They are a team that led the American League in home runs last season with 45 more than the league average. Then they add a player who currently leads the majors in homers and is on a pace to hit 58 for the season. They are third in the American League in batting average and sixth in slugging percentage. Yet they are 13th in runs scored because they believe in the double steal and try to steal home with a 53-home run hitter at the plate with two outs in extra innings. They continue to have a hitter who delivered 51 doubles last year put down sacrifice bunts, and they employ a third-base coach who is under the impression his job is to collect tolls on the Chesapeake Bay Bridge ...
Somebody please tell Manager Buck Showalter that Luis Aparicio no longer plays for the Orioles and that Maury Wills never did. And gently but firmly get the message across to Nelson Cruz that he is not Ty Cobb and that he should shy away from that stealinghome thing when Chris Davis, who bats left-handed and gives the catcher a wide-open doorway to make the tag, is at the plate with the game on the line.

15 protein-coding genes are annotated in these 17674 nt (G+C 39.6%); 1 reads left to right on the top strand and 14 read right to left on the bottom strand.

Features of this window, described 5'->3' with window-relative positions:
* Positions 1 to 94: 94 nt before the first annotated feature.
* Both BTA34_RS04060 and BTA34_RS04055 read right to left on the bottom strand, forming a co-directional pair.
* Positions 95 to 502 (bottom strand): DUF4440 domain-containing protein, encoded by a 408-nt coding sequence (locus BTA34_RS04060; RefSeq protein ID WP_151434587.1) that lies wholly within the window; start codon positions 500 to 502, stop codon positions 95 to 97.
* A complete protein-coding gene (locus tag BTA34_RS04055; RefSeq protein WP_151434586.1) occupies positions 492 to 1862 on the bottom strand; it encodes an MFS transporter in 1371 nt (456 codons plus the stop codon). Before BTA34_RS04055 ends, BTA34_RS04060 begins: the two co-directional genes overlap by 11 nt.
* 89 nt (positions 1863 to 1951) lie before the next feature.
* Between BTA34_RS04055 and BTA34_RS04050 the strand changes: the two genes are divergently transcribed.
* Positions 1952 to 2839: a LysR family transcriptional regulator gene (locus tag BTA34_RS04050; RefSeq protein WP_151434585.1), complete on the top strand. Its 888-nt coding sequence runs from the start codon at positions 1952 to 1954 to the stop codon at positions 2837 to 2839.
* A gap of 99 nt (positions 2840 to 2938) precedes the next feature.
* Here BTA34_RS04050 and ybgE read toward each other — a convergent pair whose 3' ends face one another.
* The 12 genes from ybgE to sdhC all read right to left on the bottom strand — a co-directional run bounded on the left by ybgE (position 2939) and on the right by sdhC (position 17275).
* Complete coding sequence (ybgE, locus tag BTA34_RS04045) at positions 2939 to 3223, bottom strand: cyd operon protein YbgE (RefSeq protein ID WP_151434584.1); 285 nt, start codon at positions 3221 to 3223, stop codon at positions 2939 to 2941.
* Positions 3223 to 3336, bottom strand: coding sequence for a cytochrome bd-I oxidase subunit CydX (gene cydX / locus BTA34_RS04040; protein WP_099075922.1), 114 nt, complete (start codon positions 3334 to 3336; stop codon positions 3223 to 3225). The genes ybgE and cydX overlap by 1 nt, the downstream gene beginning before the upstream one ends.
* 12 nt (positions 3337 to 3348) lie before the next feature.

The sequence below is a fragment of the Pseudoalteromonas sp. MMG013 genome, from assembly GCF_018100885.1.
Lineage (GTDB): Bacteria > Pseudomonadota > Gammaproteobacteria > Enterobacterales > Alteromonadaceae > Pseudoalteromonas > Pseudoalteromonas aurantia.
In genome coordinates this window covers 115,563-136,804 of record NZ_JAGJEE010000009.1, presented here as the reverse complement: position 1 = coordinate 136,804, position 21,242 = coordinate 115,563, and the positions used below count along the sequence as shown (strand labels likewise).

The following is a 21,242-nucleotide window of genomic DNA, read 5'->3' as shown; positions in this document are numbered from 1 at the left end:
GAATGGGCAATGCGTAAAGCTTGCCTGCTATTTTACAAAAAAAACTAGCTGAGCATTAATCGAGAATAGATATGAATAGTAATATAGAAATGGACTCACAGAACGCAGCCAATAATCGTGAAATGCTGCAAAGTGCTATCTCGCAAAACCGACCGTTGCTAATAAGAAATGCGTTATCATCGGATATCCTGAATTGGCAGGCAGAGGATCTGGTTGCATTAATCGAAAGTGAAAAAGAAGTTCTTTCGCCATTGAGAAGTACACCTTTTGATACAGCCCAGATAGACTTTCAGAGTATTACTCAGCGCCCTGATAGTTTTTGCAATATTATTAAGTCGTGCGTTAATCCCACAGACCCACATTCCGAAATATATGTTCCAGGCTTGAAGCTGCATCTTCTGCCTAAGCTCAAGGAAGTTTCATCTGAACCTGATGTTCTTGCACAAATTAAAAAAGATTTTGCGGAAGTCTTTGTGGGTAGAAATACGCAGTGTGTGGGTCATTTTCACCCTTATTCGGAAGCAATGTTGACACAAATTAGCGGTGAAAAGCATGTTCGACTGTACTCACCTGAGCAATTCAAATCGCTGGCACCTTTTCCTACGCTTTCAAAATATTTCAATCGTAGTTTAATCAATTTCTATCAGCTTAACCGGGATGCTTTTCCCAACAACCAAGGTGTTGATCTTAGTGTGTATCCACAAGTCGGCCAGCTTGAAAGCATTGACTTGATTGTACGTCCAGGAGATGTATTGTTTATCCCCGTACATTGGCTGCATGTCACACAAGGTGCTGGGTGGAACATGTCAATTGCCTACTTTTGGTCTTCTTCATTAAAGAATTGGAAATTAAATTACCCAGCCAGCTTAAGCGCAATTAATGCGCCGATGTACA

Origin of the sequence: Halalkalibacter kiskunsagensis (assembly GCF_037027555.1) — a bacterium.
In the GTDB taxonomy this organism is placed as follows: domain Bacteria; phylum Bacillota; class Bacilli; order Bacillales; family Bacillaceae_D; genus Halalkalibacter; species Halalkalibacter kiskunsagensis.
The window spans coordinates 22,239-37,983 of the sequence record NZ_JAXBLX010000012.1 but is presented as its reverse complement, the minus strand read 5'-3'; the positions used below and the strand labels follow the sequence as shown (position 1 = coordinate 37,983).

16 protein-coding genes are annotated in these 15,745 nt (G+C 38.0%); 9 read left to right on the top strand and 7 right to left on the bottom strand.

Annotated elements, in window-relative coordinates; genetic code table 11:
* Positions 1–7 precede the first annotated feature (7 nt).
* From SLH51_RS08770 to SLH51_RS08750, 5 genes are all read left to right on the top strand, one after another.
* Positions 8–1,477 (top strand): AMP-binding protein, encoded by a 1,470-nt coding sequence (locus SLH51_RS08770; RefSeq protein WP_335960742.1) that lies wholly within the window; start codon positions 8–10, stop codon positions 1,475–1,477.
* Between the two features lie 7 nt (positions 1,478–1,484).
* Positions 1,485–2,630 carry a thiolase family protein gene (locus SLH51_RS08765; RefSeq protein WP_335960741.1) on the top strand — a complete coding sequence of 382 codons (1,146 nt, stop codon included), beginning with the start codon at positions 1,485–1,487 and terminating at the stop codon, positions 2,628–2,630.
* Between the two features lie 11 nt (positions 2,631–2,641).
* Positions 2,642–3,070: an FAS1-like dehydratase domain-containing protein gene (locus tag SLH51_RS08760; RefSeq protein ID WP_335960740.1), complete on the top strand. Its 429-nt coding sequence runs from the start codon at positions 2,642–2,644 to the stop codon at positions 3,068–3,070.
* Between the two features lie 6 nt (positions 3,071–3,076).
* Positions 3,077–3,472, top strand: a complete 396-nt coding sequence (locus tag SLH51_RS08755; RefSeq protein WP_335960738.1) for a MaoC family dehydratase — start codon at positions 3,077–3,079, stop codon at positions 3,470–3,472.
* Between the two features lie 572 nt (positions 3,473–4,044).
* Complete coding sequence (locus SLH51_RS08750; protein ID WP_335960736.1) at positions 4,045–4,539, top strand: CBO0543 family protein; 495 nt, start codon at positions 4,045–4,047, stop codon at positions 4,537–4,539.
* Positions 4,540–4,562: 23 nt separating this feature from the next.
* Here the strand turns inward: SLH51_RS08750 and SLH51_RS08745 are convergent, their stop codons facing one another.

It is maddening to watch the Baltimore Orioles play baseball these days because they are the comedian who believes himself to be a singer, the singer who thinks he is an actor, and the 18-wheeler that fancies itself an Indy car.
The lousy starting pitching aside, this team, that is built to hit home runs and doubles, continues to run itself out of big innings and continues to employ Gene Mauch smallball tactics by giving away outs and taking the bat out of its own sluggers’ hands a rate
“On offense, your most precious possessions are your 27 outs,” the late Earl Weaver once said. “I’m not in the habit of throwing away my most precious possessions.”